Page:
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Just what will Andrew say to Fergie about her latest debacle?

Sarah Ferguson’s life seems more like that of someone who has just been kicked out of the Big Brother house as opposed to someone who was kicked out of Buckingham Palace.

From the toe-curling toe-sucking episode with a former financial adviser to being caught in a tabloid newspaper sting over money for introductions to her former husband, Prince Andrew, who is now a trade ambassador for the UK, her life seems to lurch from one crisis to another.

And money always seems to be at the root of her problems. It was said that the dear old Queen Mother ran up an overdraft of £4m before she died, and Fergie seems to have similarly expensive tastes.

At one stage she wrote a number of highly successful books which must have netted her a few quid. Then she reportedly was a £2m-a-year ambassador for Weight Watchers. Just how much money does she need to have to get by?

For certainly she was not selling herself cheap to the undercover journalists who posed as businessmen in the sting reported at the weekend.

She took a £27,000 downpayment and then asked for a further £500,000 if the businessmen wanted information on good trade deals from Prince Andrew. There is no suggestion that Andrew knew anything about Fergie’s little earner or that he is any way facilitates deals for cash.

While Fergie pointed out that her ex-husband is whiter than white, she was still demeaning his character by suggesting that he might drop valuable business information to her which would be useful to the businessmen she was negotiating with.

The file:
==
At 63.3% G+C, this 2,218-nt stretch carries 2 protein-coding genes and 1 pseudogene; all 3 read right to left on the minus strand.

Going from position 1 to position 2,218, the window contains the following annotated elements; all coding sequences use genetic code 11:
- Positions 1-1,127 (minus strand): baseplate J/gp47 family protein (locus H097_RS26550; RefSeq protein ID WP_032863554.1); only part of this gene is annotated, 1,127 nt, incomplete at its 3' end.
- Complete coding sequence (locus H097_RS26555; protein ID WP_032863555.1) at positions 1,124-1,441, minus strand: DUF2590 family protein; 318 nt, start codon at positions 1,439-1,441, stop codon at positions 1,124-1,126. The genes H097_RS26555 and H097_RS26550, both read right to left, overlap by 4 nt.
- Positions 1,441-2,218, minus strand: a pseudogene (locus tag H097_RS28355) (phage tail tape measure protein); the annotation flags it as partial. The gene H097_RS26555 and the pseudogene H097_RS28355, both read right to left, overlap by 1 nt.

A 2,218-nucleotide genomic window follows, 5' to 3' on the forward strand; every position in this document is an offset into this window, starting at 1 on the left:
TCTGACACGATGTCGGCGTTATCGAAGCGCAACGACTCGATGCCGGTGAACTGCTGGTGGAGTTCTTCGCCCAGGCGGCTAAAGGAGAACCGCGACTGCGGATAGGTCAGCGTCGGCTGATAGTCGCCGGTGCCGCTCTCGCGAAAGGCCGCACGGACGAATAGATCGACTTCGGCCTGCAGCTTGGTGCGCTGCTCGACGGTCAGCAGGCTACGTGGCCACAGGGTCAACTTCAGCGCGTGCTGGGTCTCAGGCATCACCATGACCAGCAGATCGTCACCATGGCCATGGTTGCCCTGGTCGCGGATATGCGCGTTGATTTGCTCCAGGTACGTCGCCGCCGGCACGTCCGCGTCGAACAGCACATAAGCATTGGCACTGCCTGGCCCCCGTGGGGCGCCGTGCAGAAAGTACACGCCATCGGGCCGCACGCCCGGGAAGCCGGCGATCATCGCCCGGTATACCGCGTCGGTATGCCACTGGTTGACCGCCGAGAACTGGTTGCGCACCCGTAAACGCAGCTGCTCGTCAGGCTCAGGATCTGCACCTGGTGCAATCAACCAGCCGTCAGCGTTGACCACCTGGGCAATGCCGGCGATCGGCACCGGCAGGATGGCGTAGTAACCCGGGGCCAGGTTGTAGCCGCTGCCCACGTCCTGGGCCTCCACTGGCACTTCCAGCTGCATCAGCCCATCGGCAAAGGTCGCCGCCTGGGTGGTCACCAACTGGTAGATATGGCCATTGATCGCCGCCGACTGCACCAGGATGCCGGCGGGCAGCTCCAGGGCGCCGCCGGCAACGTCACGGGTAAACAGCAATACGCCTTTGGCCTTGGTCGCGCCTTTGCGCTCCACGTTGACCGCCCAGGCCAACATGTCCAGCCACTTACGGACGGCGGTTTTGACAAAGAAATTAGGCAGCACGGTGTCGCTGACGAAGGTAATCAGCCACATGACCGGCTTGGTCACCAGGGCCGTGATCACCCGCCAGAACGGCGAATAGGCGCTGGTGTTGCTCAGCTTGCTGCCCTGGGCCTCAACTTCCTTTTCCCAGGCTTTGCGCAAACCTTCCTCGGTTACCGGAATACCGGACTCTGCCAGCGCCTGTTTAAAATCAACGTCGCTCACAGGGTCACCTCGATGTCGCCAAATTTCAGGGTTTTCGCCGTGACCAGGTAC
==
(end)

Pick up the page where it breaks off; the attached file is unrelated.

She may not have sold herself short, but she certainly was selling Andrew down the river. It really was the most blatant exercise in money grubbing imaginable from a woman who used to be part of the Royal circle.

I must admit that in the early days I thought she was harshly treated by a family which was hardly an exemplar of all that is good in society and which, indeed, seemed as dysfunctional as some of those who turn up on Jeremy Kyle and such like television shows.

But it does seem that they did read Fergie right. She still remains on good terms with her ex-husband and they share the upbringing of their children. Her past associations make her very marketable and there is no reason why she could not earn a very decent living on her own.

Yet she apparently could not turn down the chance to make a quick buck at someone else’s expense. Poor Andrew must feel hard done by. I have no idea whether he does much good as UK trade ambassador, but someone obviously considers that he helps the country’s overseas business deals.

Quite how they will feel now – and how will those who have concluded deals on his recommendation will react to the Fergie story will be interesting. Will business people involved in delicate negotiations feel reluctant to divulge too much commercially sensitive information? Will they feel that maybe Andrew has let information slip innocently and that it has been used to advantage by his ex-wife.

Belfast Telegraph